The large majority of the population in V4 countries considered themselves right-wing at the end of 2019, reveals a public opinion poll conducted in the four countries with the participation of Nézőpont Intézet. In the region once referred to as post-communist, 47 percent of respondents identified as right-wing, 29 percent as centrist, and 24 percent as left-wing.

Research shows that there are twice as many right-wing than left-wing constituents in V4 countries, essentially making every other citizen right-wing. The proportion of right-wingers is highest in Czechia and Hungary (51 and 52 percent, respectively), and the lowest in Poland (37 percent), where they are still a relative majority compared to left-wingers (32 percent). The proportion of left-wingers is the lowest in Hungary (18 percent).

Younger people in particular call themselves “moderately right-wing”, which makes it likely to be a lasting rearrangement. Between the oldest and the youngest, the gap between right and left is constantly widening. In the 60+ age group, the right and left-wing proportion is 41 versus 29 percent, while it is 53 versus 22 percent among those aged 18-29.

The research also covered the issue of immigration, and the results show that the Polish, Czech, Slovak and Hungarian public are of the same opinion. As in recent years, public opinion in the Visegrad countries remains predominantly anti-immigration. 72 percent of respondents are dissatisfied with Brussels’ handling of illegal migration. Recurring proposals for the distribution of immigrants based on compulsory quotas are also rejected by 68 percent of those surveyed.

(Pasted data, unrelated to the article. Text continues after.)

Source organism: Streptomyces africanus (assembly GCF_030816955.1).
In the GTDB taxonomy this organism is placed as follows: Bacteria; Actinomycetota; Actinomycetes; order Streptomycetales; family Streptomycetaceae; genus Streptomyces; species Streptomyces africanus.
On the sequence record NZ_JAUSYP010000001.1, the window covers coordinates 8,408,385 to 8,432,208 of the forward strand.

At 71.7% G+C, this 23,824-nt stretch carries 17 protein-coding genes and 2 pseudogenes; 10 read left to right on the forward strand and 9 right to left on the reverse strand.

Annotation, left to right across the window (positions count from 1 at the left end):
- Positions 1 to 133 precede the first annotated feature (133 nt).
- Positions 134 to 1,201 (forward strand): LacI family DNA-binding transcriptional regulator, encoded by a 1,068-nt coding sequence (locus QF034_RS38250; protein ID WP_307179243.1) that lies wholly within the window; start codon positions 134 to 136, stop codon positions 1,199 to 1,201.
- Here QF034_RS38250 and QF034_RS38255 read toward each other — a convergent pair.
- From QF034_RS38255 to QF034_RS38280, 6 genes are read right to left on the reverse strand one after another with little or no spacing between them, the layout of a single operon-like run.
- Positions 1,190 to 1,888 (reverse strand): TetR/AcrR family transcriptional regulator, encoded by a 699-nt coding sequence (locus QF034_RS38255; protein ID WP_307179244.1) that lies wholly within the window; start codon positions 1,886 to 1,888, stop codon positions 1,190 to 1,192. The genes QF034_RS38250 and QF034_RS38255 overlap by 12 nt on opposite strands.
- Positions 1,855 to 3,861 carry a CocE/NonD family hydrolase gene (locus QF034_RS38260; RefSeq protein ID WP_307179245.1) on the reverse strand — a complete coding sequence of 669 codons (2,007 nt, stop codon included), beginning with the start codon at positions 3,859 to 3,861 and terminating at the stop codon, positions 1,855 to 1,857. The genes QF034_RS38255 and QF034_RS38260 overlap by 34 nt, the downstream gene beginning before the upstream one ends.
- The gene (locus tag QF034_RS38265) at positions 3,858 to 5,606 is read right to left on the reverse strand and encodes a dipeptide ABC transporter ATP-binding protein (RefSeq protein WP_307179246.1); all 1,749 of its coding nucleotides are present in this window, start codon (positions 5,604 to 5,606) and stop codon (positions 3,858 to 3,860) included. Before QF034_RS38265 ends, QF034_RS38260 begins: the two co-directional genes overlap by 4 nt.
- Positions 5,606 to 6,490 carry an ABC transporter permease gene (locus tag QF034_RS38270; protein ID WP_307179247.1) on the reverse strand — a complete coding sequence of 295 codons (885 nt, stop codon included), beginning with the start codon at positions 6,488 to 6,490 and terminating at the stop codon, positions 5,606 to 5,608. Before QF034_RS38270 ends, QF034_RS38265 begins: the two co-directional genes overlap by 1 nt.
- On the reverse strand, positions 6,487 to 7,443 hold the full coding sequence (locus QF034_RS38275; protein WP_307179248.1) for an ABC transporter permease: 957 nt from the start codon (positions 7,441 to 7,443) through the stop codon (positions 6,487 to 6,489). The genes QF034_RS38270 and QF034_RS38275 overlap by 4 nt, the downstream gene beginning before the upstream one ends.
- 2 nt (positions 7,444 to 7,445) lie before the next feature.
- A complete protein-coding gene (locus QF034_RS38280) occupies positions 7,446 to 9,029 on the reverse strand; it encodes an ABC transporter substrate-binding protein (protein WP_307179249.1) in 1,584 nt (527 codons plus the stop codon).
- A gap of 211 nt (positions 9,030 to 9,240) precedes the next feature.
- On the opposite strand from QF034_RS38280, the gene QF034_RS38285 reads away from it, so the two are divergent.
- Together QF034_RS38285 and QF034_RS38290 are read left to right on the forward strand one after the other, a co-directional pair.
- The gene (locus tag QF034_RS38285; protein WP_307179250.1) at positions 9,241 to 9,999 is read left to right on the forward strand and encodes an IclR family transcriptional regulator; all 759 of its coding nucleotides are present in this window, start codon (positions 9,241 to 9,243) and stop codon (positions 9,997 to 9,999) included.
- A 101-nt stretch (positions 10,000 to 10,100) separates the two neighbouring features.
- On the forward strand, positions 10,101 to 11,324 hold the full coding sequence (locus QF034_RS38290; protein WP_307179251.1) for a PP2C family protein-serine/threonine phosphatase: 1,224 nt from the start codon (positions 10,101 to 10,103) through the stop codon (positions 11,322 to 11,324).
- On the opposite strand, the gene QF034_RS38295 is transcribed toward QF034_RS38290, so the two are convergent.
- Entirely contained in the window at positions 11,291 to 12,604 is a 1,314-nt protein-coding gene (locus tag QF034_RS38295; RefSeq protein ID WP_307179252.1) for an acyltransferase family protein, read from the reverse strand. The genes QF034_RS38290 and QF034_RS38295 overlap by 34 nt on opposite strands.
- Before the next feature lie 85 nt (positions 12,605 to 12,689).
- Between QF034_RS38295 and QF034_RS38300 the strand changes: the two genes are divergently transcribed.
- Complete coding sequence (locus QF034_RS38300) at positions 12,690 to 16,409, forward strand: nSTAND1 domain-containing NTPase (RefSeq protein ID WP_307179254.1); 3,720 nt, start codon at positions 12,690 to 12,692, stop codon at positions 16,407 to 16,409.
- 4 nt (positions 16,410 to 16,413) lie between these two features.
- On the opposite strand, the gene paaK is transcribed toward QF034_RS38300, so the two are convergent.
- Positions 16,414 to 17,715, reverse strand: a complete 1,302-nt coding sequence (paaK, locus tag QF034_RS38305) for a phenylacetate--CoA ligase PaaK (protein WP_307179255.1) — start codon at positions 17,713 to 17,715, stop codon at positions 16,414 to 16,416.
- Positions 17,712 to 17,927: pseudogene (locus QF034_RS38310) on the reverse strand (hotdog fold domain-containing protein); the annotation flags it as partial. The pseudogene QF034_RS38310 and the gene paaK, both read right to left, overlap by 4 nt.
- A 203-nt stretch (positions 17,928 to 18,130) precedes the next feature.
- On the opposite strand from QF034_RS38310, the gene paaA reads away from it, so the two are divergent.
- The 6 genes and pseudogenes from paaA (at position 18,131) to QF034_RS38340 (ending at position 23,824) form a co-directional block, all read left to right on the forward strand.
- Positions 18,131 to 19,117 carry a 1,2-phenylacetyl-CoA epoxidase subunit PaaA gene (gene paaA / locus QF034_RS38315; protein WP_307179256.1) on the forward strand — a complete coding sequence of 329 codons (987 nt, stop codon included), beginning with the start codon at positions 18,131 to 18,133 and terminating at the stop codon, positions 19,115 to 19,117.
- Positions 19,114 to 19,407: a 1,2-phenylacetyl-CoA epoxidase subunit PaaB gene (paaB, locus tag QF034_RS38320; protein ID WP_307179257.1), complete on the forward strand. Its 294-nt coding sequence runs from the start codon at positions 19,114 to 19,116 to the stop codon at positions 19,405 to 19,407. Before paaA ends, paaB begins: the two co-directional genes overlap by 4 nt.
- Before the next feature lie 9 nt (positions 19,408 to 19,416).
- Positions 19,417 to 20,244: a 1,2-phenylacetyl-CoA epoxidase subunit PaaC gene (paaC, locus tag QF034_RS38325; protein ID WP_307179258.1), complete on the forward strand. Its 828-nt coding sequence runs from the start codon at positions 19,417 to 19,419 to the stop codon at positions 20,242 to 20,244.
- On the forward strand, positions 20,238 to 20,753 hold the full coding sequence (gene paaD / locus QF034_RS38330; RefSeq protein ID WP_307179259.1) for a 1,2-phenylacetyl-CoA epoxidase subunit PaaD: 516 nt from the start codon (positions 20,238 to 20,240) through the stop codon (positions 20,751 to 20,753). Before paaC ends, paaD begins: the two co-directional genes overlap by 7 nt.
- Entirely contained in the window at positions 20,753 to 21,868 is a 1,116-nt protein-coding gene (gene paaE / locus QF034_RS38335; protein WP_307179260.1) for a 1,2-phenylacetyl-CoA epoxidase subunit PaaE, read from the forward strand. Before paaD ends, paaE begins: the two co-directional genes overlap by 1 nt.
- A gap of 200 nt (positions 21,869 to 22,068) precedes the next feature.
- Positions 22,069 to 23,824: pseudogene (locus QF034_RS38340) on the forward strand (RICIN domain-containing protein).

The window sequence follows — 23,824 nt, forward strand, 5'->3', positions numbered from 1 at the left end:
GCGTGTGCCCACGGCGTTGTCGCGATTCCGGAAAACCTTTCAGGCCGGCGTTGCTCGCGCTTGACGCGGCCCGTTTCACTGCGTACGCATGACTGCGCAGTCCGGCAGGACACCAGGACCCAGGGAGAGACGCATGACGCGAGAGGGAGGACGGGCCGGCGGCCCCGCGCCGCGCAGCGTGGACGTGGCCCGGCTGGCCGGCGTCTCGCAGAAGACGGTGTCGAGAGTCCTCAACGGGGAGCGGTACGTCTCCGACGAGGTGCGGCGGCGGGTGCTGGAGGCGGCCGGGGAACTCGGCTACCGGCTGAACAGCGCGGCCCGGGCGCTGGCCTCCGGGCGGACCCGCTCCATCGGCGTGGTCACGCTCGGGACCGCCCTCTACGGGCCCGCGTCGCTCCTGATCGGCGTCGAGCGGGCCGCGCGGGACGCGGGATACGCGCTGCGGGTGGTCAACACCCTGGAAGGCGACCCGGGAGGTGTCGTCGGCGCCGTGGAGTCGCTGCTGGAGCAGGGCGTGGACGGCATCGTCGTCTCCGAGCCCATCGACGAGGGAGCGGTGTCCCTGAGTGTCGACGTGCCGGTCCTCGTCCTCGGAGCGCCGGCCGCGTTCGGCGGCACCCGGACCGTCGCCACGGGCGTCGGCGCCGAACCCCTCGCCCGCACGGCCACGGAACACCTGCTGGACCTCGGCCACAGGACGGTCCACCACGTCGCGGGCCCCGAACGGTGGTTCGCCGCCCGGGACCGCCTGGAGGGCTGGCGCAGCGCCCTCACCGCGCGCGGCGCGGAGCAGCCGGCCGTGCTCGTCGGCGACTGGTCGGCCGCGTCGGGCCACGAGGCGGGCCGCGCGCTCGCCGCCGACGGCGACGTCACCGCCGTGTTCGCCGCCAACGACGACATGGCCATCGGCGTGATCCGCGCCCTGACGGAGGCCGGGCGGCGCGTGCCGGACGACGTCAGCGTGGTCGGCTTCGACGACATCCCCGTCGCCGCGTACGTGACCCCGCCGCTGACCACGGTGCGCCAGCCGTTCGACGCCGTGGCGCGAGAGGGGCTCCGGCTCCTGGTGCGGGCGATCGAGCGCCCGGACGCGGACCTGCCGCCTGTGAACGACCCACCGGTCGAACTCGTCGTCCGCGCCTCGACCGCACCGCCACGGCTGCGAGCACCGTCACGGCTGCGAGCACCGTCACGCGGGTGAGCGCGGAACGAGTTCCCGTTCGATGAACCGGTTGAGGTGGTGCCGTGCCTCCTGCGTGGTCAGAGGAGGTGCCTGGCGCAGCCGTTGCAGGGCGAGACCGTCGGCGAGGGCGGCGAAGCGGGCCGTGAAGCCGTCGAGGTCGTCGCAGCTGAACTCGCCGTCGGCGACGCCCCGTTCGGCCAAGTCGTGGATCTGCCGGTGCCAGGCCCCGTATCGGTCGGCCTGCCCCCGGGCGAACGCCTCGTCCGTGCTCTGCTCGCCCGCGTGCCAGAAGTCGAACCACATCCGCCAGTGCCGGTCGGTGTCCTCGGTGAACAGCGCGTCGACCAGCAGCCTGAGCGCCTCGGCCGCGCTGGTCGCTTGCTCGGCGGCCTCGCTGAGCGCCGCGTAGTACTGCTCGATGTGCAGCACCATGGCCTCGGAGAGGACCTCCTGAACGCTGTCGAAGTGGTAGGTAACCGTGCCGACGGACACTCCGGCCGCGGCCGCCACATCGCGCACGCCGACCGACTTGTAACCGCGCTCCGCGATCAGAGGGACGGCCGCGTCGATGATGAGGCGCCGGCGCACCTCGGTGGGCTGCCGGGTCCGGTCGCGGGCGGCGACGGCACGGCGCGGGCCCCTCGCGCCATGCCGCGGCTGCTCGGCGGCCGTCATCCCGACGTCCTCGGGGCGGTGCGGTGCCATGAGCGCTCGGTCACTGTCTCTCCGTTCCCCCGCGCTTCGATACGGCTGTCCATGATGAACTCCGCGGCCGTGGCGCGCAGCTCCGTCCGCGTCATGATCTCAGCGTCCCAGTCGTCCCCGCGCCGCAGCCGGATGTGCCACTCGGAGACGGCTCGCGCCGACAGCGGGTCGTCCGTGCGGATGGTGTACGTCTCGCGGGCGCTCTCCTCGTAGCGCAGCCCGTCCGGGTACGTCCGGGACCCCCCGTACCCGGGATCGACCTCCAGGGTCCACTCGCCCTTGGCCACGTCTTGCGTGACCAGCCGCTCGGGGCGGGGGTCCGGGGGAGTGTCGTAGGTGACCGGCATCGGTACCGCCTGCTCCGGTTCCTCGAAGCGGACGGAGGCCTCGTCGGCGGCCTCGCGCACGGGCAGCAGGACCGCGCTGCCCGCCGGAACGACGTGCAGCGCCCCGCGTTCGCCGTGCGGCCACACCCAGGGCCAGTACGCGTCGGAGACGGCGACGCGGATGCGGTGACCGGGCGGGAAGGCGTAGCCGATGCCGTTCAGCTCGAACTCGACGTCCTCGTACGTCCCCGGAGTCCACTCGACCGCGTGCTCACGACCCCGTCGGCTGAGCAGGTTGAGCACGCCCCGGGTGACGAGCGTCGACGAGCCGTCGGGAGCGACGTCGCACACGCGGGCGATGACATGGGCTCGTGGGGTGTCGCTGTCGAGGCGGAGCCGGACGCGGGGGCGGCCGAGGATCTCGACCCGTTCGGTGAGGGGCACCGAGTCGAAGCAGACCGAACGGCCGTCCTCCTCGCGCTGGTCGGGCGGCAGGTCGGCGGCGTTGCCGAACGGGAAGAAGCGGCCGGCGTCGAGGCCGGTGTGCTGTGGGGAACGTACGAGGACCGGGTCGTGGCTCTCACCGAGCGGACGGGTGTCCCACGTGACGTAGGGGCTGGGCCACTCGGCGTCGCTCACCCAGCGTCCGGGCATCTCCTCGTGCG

It is also a common point that the majority of voters are very critical of Western European “hot topics” such as the liberalisation of drugs, which is rejected by 72 percent of the respondents and supported by only 22 percent.

It can be observed that agreement between the four countries is not limited criticism but extends to what needs to be done. Research data seem to confirm the effectiveness of the large-scale family support measures that the Hungarian and Polish governments have been enacting since 2011 and 2016, respectively. Housing, tax and social security contribution subsidies all have a significant role in the assistance given to families in Hungary. Among the citizens of the Visegrad countries, Hungarians are the most satisfied with their government’s family policy (60 percent).

In Poland, the main pillar of family support is a payment scheme first launched in April 2016, and which now provides PLN 500 (HUF 37,500) after each child as of September 2019. 55 percent of Poles are satisfied with the governing Law and Justice Party’s (PiS) family policy.

At the end of 2019, most Central Europeans are cautiously optimistic about the future. 48 percent of all respondents believe that their country will be better off in five years, and 42 percent think the opposite. In Hungary, Czechia and Slovakia, the majority feel “hopeful”(51, 51 and 55 percent, respectively).

The purpose of the research was to explore common points between the four Visegrad Member States. The research was supported by the International Visegrad Fund but does not necessarily reflect the official position of the Fund.

You can read the detailed study of the Visegrád countries here.

The telephone interview based (CATI) public opinion poll was conducted by CEPER between 13-28 November 2019 in four Central European countries (Hungary, Poland, Czechia, Slovakia) involving 1,000 respondents in each. The sample is representative for the 18+ population by gender, age, region, settlement type and education level. In the case of a sample of 1,000 the maximum margin of error is 3.2 percent.